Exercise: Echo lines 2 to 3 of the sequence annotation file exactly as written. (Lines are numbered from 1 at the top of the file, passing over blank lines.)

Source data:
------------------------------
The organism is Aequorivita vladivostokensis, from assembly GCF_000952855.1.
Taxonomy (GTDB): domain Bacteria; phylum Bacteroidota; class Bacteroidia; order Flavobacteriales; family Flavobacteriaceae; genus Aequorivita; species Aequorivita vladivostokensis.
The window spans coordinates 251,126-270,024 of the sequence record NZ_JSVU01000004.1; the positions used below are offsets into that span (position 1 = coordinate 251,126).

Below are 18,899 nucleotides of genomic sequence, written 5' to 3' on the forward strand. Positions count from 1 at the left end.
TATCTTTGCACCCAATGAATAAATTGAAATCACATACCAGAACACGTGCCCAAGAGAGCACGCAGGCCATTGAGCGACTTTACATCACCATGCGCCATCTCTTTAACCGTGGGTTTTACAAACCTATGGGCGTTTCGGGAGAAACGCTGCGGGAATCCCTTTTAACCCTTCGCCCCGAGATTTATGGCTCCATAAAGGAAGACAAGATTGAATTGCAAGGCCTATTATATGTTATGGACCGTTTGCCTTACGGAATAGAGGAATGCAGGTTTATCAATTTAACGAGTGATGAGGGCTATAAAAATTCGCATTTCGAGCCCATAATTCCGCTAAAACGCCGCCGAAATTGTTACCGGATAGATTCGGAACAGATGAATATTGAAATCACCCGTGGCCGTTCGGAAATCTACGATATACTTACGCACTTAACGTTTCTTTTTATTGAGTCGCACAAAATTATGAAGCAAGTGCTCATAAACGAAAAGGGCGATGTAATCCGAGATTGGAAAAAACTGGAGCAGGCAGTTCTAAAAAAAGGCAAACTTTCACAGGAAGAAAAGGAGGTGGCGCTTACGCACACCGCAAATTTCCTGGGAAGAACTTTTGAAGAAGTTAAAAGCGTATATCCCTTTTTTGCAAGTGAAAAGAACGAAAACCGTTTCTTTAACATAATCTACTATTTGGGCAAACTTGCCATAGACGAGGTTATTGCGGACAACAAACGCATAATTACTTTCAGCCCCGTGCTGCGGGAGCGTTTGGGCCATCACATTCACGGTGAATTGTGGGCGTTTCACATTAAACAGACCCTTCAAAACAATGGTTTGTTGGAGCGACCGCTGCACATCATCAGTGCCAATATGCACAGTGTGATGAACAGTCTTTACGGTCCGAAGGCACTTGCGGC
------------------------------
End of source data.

Taxonomy (GTDB): domain Bacteria; phylum Bacteroidota; class Bacteroidia; order Flavobacteriales; family Flavobacteriaceae; genus Aequorivita; species Aequorivita vladivostokensis.
The window spans coordinates 251,126-270,024 of the sequence record NZ_JSVU01000004.1; the positions used below are offsets into that span (position 1 = coordinate 251,126).